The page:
The only fishing knots you need

Fishing Knots

Pic courtesy of Judith Doyle

It was actually casting that got me thinking about fly fishing knots. I’d mentioned Italian casting to an angler with whom I worked in my days at Trout Fisherman.

Big mistake.

“What do I want to know about Italian casting for?” he argued, blue touch-paper well and truly lit. “I only know four casts and I’ve probably caught more fish than most casting instructors put together. You can ram your Italian casts right up your Jackson…”

It was that moment of empathy that came to mind when I considered the subject of fishing knots. There might be a wealth of knotty information out there but if all it does is stir bad memories of Boy Scouts and Girl Guides, you might be of the same resistant mind as my Italophobic fishing partner.

So let’s forget the frills. If you just want to know the strongest and easiest knot for each connector in the tackle set-up, this is for you.


Strongest – 100 Percent Arbor Knot“provides for a method of attaching the backing line to a fly reel that delivers 100% line strength (one hundred per cent of the rated breaking strength of the backing line)”

EasiestArbor Knot“The goal here really isn’t in thinking that a knot is going to hold if a fish has taken all the line down to the end your reel spool, but to have something strong enough to hold in the event you lose a rod and reel overboard and have to pull it up by the line.”


Strongest & Easiest Albright Knot“only moderately easy to tie but it is suitable for joining different types of fishing line”. If your fly line has a loop at the back end, connect braid to loop with a Surgeon’s Knot)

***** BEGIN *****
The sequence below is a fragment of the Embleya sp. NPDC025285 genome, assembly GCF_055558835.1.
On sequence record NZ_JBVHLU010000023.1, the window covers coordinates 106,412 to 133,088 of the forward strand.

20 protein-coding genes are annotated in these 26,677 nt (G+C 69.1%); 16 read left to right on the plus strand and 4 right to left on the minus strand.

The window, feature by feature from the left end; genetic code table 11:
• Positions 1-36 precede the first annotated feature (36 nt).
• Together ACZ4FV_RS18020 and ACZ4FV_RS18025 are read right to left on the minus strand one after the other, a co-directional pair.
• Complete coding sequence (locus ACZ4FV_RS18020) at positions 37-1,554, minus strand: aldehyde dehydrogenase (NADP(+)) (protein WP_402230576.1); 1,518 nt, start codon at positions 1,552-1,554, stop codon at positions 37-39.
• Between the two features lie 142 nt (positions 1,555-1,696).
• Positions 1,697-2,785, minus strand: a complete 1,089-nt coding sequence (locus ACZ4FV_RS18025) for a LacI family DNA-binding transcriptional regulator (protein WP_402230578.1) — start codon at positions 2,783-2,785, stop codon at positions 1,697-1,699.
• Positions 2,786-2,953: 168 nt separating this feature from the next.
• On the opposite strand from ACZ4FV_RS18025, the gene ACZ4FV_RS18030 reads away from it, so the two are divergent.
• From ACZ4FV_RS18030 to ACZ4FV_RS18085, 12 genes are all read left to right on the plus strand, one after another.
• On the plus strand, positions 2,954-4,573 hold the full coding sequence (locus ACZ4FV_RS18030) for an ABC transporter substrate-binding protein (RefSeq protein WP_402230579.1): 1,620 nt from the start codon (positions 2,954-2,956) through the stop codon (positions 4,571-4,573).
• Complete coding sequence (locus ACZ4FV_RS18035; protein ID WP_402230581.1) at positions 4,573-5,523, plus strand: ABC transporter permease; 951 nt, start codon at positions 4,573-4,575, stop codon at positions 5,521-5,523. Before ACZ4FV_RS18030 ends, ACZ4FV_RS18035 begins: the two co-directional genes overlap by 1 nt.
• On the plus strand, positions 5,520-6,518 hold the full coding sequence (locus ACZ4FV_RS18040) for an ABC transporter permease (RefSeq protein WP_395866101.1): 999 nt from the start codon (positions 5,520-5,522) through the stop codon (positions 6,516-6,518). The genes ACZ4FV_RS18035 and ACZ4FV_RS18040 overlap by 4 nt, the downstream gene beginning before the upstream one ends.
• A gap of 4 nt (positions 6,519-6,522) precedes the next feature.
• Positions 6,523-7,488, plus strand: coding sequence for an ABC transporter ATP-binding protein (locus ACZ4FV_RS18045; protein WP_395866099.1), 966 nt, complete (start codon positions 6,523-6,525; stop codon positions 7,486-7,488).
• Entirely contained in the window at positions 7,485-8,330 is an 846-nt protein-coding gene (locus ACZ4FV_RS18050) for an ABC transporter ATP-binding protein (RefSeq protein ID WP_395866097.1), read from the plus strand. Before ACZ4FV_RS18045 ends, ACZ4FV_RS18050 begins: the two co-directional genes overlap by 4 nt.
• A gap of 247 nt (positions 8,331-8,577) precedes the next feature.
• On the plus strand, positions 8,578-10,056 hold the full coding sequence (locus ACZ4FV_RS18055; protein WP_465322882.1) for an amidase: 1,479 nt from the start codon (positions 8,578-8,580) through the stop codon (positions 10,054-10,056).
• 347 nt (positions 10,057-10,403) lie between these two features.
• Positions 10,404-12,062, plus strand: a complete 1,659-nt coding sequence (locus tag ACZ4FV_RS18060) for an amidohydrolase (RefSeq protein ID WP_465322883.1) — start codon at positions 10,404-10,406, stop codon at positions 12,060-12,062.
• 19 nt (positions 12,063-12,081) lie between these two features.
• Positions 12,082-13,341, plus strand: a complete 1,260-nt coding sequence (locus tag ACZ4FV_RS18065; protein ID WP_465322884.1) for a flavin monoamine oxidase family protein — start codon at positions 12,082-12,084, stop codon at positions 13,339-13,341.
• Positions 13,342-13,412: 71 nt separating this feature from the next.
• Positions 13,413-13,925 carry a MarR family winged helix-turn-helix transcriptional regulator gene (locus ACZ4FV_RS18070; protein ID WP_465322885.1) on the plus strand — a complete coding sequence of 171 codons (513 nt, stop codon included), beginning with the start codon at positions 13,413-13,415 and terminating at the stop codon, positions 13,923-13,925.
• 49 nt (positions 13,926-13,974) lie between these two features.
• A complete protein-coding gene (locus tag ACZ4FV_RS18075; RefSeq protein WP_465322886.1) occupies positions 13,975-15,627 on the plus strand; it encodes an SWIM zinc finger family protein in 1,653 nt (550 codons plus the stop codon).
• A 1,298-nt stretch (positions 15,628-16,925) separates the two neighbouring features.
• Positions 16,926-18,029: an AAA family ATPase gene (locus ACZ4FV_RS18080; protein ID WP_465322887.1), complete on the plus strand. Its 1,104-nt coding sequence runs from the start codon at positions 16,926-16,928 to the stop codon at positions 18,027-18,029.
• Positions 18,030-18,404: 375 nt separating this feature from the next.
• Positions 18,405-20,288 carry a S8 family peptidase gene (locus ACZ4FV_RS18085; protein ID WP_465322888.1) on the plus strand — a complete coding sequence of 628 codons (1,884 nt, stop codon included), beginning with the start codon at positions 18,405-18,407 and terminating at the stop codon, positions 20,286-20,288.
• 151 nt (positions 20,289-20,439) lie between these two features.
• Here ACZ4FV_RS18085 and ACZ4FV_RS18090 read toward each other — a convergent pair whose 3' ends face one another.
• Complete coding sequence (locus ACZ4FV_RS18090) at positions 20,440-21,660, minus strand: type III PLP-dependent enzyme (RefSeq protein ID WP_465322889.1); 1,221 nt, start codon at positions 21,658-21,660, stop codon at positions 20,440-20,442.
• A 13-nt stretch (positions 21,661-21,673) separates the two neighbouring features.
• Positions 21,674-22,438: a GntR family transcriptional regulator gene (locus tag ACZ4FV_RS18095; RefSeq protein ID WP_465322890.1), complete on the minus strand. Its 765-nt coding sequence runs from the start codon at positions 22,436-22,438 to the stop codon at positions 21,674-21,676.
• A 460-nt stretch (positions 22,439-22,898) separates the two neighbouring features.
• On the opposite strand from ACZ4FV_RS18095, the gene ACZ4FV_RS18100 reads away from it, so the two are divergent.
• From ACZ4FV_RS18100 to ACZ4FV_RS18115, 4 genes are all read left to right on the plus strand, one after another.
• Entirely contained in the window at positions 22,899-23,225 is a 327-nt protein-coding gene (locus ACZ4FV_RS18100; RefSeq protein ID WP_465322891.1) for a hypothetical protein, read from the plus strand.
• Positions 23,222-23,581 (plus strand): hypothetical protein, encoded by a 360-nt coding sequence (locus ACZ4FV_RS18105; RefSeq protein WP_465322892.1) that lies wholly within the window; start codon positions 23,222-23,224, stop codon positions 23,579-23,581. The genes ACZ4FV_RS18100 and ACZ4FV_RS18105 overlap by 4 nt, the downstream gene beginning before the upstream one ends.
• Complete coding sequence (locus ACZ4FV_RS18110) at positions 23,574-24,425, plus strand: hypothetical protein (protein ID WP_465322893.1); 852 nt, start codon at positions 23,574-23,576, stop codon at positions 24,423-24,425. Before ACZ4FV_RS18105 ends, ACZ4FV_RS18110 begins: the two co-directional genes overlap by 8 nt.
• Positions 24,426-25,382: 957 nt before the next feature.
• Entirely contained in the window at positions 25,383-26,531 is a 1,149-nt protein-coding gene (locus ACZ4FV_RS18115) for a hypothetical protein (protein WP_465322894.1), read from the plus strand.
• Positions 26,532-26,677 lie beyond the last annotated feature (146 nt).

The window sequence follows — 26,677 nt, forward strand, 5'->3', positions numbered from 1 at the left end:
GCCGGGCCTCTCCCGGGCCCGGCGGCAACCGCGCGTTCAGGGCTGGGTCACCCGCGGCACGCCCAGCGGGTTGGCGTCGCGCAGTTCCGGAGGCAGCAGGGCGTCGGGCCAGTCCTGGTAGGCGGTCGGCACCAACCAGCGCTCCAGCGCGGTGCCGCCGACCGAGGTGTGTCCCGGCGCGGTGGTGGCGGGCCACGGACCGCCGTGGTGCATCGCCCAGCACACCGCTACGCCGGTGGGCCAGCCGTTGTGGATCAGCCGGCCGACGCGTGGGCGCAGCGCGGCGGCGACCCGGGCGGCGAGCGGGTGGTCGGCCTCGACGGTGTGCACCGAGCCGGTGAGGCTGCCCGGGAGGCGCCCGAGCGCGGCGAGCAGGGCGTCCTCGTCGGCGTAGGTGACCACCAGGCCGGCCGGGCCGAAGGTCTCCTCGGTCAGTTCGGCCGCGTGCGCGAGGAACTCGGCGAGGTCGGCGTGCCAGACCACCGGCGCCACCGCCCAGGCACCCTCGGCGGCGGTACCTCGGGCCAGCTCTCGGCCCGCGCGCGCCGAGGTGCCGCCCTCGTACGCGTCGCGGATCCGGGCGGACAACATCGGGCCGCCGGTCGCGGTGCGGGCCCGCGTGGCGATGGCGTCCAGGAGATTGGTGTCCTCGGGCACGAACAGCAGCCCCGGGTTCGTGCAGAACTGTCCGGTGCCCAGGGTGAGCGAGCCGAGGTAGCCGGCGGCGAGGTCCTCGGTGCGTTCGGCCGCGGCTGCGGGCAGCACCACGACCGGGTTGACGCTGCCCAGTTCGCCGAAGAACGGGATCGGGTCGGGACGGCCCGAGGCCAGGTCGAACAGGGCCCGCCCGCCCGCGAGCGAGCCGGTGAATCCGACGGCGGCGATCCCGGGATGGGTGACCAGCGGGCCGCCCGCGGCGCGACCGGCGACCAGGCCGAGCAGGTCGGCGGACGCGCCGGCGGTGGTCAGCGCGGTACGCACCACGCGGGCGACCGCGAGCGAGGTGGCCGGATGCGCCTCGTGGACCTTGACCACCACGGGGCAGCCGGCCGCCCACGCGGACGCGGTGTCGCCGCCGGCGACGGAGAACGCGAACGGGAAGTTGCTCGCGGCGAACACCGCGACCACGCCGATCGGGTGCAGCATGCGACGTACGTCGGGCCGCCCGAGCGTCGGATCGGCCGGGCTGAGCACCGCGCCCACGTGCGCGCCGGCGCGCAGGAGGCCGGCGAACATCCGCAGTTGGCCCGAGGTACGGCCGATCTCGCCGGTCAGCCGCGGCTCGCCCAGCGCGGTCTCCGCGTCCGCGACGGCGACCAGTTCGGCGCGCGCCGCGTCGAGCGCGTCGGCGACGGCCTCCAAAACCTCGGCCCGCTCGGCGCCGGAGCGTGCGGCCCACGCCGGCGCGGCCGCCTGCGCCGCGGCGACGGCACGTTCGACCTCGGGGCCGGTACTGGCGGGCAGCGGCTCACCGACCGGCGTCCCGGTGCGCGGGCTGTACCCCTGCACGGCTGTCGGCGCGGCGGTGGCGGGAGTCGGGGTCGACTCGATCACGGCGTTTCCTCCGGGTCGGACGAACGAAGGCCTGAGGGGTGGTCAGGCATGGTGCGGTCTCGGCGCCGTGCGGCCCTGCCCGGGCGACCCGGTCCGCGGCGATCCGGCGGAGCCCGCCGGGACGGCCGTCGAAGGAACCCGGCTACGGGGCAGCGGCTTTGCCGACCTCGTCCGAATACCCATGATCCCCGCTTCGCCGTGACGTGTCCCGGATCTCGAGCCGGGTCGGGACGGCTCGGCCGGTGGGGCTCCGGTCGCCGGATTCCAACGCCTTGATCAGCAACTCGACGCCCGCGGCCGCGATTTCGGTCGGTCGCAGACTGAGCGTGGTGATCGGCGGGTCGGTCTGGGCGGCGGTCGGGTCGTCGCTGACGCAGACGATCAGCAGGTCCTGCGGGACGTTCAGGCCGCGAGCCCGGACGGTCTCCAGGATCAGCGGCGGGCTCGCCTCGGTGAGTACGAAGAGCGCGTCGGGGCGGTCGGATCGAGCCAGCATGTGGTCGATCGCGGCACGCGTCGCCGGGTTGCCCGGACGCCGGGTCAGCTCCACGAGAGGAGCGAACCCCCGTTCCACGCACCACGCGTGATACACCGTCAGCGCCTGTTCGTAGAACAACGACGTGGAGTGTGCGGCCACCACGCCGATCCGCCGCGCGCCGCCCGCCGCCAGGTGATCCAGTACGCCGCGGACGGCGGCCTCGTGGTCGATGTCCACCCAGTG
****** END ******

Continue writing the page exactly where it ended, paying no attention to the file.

Strongest – Needle Knot“more streamlined and reliable than tying a Nail Knot”

Easiest – Gray’s Loop Quick & Easy version (scroll down at link) – “I have found this to be a generally secure and reliable fly fishing knot, if not quite as neat as the needle knotted version. This simplified loop can be tied quickly on the riverbank if need be.” [Author’s note: yours truly has also found the equally easy Albright Knot (see above) to be applicable in this context, although as none of his research has found it being endorsed as a line-to-leader knot, it could be that I’ve just been lucky…]


Strongest – Orvis Tippet Knot – “very strong and quite easy to tie…most fly fisherman find that it is easier to construct than the tried-and-true Blood Knot.”

Easiest – Surgeon’s Knot – “…one of the best and easiest to tie knots for joining lines of equal or unequal diameters. In low light conditions or with cold hands or when time is of the essence…When properly tied, the Surgeon’s Knot approaches 100-percent line strength.”


Strongest & Easiest Dropper Loop Knot“…the best dropper loop knot is simple, easy, and incorporates just four steps. This fishing knot is also one of the most reliable loop knots, with dropper loop knot strength closer to 100% if comparing with a dropper loop alternative.”

HOOK KNOT (loop for when a loop is needed to allow fly extra movement; snug-fit for when no loop is required)


Strongest – Palomar Knot – At its best with braids but also works well with monofilament and fluorocarbon

Easiest – Davy or Double Davy Knot“[the Davy] is an excellent small profile knot for very small flies (size 22 to about size 18). We recommend moving up to the Double Davy when tying on flies starting around size 16 and up as it adds extra strength and seems to be more reliable.”


Strongest – Rapala Loop Knot“a non-slip loop knot that can be tied directly to the lure allowing it to move naturally and freely. It is extensively used in fly fishing.”

Easiest – Surgeon End Loop“The popularity of the Surgeon’s End Loop lies in its simplicity as well as its strength. Two overhand knots with doubled line and you’re done!”


Fishing knots are like whiskies, of course; we all have our favourites and will defend them strenuously, so feel free to leave a comment…